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Life Arts    H3'ed 2/9/11

Glynn Wilson on the Huffington Post/AOL Merger

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My guest today is Glynn Wilson, editor and publisher of the Locust Fork News-Journal. Welcome back to OpEdNews.  Everyone's all abuzz about the HuffPo/AOL merger. What's your reaction, Glynn?

It comes as a surprise to a lot of liberal readers loyal to the Democratic Party, I guess, although it is not a shock to me.

It has been obvious from the start that The Huffington Post was a celebrity tabloid created to make money first, mostly using free think tank bloggers to cover the news from the left, while taking all the same corporate advertising everyone else uses, including all the big papers online.

America Online has struggled since it became obvious in the late 1990s that the premature takeover of Time Inc. was based on an unsustainable revenue stream. Remember when people paid $20 a month for the service in the early days of the Net expansion? That seems quaint now.

My first big lecture at Loyola University New Orleans in 2000 to communications students was a presentation on the AOL-Time merger and how it was another escalation in the consolidation of big media into fewer hands.

I can't remember exactly when the split between AOL and Time occurred off the top of my head, [ed. note: May, 2009] but it damaged the Time Inc. brand and stock price forever.

The $315 million may sound like a lot of money, but it is pretty minor in Web startup dollars. It will give the publication capital to continue publishing and maybe hire some writers, and AOL will be able to capitalize on the news content.

But what I'm wondering is this: How are George Soros and Robert Kennedy Jr. reacting? Is anybody quoting them yet?

They donated a huge chunk of the $1.7 million the Post was supposed to be using to connect the national dots with some investigative journalism. The editors decided to use the money for stories related to the financial meltdown, about the time that story was about over. I got one of the first checks from the fund, but never saw the money used wisely. They got creamed by Rolling Stone anyway.

In fact, the Post agreed to sign a contract and pay for my story below, and then refused to run it. Guess if it had been free, they would have used it without editing. I believe they refused to run it because they considered it to anti-big business for their advertising stream from big corporations like BP and Southern Company.

I've had a number of readers say it was the best story ever published revealing the true nature of Alabama's conservative Senator Jeff Sessions:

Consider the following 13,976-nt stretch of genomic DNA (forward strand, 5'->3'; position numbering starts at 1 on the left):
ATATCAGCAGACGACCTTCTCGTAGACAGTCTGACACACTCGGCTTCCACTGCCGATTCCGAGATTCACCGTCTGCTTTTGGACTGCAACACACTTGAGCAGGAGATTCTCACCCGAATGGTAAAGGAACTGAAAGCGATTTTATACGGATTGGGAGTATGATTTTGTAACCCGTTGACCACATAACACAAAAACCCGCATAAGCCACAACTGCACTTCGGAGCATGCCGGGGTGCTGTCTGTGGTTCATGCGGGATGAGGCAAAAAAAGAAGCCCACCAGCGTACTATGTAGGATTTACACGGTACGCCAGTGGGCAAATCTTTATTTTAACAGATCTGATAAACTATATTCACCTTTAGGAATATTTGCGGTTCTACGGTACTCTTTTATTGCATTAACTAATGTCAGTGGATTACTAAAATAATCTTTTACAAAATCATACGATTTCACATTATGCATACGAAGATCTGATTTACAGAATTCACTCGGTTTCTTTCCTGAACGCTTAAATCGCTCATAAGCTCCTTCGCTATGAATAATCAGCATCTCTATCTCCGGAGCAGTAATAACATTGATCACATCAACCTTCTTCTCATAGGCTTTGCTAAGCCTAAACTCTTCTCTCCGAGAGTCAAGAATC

Senator Risks Party's Future in Supreme Court Hearings

The deal has generated a lot of speculation and concern on the Left.  What ramifications will the merger have on the progressive blogosphere? Does this spell its demise, as some surmise,  since HuffPo has been such a major player?

I've had exactly zero time to see what other lefty bloggers are saying about it, but like I said, this will give them the capital (money) to continue publishing.

I was not linking to the HPost anyway, so it will have no effect on my site whatsoever. Anybody else who was relying on it may consider looking elsewhere now.

I never considered it a major player. I know the amateur headline chasers on Facebook did, but not me. There are plenty of news outlets to turn to for the exact same or even better news links. Try Politico, The Hill and Talking Points Memo, especially the TPMMuckraker, or even Alternet at times.

There is no doubt AOL will be even more corporate in outlook and advertising support, so why should we trust them for news? There are a thousand other sites with the same AP feed. Yahoo is faster. And The New York Times and Washington Post are still essential, if some on the left have problems with the Post's editorial page and some of the Times' coverage, with good reasons to be concerned. They too are mainstream, corporate media, but they do still cover significant stories and break stories, so they cannot be ignored.

The Times also still has a couple of the best columnists, although that may change if they re-erect the pay wall soon.

I would view it as another in a long line of corporate takeovers of independent media. It may not big as big as Comcast buying NBC and sacking Keith Olbermann. But it is another indication that Corporate America is fully-funded, thanks to the Bush-Roberts Supreme Court. And they are coming after any media they can get out of the way of telling the truth -- even if they have to buy them out to get rid of them.

Adrianna Huffington is not a major progressive-liberal activist-journalist anyway. She came on the scene as a libertarian, and switched because she found she could get an audience playing one on TeeVee.

Anything else you'd like to add, Glynn, on the merger or anything else before we wrap this up?

Long live the Web Press!

Freedom of the Press is reserved for those who own servers, baby. ..

Thanks so much for talking with me again, Glynn.  We'll continue to follow this story with great interest. 


Glynn Wilson is Editor & Publisher for The Locust Fork News-Journal
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Joan Brunwasser is a co-founder of Citizens for Election Reform (CER) which since 2005 existed for the sole purpose of raising the public awareness of the critical need for election reform. Our goal: to restore fair, accurate, transparent, secure elections where votes are cast in private and counted in public. Because the problems with electronic (computerized) voting systems include a lack of (more...)

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